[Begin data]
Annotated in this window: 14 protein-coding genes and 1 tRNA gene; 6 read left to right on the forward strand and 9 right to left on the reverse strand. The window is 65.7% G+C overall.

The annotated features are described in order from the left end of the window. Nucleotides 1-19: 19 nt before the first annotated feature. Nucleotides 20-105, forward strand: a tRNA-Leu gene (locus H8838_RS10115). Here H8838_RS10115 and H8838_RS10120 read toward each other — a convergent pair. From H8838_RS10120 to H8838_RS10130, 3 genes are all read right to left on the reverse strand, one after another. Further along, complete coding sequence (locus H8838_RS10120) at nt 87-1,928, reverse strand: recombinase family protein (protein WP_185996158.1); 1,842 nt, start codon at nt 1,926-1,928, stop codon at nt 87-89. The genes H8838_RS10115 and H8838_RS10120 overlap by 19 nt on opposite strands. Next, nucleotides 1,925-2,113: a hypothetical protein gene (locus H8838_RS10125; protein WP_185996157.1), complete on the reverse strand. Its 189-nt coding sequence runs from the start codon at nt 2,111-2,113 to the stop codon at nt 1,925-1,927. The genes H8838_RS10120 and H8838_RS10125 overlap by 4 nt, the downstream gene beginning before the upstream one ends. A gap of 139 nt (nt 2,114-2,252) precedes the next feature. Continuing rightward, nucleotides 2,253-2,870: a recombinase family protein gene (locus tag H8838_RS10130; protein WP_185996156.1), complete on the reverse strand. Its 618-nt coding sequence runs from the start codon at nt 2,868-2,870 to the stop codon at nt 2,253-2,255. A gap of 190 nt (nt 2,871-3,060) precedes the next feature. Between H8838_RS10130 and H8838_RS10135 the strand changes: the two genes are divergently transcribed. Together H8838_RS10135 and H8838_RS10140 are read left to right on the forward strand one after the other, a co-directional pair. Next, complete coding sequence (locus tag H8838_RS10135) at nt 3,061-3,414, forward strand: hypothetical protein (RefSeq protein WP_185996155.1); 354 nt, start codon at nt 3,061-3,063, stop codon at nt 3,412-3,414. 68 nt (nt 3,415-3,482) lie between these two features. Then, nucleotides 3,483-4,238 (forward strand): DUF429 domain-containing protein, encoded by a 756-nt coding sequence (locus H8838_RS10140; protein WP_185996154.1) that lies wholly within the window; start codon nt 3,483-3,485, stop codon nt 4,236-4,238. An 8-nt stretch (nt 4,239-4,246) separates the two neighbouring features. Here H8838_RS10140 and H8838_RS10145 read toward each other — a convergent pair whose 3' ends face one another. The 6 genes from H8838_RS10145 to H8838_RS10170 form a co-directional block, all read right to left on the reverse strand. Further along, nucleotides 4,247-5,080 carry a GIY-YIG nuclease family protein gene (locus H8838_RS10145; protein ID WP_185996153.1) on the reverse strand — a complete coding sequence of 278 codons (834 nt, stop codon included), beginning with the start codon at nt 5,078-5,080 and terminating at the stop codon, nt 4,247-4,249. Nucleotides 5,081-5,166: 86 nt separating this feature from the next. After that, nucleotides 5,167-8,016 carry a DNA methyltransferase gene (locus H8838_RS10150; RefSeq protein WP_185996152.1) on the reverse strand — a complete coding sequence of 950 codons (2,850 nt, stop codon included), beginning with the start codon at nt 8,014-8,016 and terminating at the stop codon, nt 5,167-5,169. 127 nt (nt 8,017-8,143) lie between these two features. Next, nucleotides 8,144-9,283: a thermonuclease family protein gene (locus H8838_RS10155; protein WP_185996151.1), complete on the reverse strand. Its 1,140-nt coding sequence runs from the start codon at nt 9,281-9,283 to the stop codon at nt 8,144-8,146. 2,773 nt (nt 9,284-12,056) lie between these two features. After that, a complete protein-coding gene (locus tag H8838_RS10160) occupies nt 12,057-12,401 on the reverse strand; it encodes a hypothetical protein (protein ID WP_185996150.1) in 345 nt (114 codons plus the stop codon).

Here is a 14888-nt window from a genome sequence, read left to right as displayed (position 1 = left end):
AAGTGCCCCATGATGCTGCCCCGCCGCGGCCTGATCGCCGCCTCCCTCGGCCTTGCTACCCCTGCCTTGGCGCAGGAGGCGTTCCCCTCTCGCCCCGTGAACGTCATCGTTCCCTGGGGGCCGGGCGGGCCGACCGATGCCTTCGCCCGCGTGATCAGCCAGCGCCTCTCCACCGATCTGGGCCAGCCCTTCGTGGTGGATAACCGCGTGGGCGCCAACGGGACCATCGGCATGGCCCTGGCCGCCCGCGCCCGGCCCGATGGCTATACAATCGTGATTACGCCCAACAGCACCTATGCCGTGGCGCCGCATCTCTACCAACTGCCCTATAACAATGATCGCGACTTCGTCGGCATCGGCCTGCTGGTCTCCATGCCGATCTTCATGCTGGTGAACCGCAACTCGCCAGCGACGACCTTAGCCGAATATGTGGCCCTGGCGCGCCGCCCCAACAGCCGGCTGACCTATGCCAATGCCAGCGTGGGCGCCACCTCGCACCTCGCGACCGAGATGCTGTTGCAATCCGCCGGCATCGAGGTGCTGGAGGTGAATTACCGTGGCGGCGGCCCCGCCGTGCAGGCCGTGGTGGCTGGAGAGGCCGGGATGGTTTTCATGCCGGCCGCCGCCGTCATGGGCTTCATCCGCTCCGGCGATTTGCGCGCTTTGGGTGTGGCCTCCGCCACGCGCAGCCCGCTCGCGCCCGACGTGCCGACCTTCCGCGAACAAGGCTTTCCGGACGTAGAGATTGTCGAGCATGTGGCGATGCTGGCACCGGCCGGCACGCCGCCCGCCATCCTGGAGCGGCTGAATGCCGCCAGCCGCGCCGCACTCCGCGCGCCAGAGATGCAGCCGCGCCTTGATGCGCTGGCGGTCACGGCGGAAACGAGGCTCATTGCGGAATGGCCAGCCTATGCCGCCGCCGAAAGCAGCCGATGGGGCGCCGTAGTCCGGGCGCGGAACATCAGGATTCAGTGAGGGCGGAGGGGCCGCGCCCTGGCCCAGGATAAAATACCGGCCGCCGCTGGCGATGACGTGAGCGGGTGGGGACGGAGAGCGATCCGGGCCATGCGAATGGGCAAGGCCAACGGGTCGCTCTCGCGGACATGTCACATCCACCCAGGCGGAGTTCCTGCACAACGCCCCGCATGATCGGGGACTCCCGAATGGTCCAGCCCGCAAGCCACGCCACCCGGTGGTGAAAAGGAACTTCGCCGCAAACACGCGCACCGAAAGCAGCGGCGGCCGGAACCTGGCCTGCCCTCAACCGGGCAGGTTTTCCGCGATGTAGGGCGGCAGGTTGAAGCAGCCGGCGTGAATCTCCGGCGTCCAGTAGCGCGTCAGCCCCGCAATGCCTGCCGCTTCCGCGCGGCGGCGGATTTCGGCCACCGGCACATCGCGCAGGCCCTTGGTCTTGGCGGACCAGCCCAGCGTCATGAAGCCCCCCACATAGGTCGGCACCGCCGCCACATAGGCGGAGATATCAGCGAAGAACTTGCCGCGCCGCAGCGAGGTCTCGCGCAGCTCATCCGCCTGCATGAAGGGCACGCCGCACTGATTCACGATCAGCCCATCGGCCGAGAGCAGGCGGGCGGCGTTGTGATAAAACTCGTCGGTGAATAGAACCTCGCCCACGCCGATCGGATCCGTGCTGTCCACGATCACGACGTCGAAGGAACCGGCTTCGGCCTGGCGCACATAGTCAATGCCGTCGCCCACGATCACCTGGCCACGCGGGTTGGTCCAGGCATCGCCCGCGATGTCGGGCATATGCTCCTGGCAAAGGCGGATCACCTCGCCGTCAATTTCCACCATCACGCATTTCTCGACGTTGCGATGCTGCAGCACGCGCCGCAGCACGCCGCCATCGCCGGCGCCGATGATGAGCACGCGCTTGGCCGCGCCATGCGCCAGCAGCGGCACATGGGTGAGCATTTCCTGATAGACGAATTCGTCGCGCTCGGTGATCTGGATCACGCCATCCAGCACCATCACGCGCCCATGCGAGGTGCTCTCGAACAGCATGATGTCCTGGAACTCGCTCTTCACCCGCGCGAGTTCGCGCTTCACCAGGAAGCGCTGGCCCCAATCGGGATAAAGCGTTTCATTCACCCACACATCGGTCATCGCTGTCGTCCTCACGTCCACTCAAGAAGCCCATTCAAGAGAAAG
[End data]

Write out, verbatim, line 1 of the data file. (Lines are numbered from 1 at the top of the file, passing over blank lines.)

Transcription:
Annotated in this window: 14 protein-coding genes and 1 tRNA gene; 6 read left to right on the forward strand and 9 right to left on the reverse strand. The window is 65.7% G+C overall.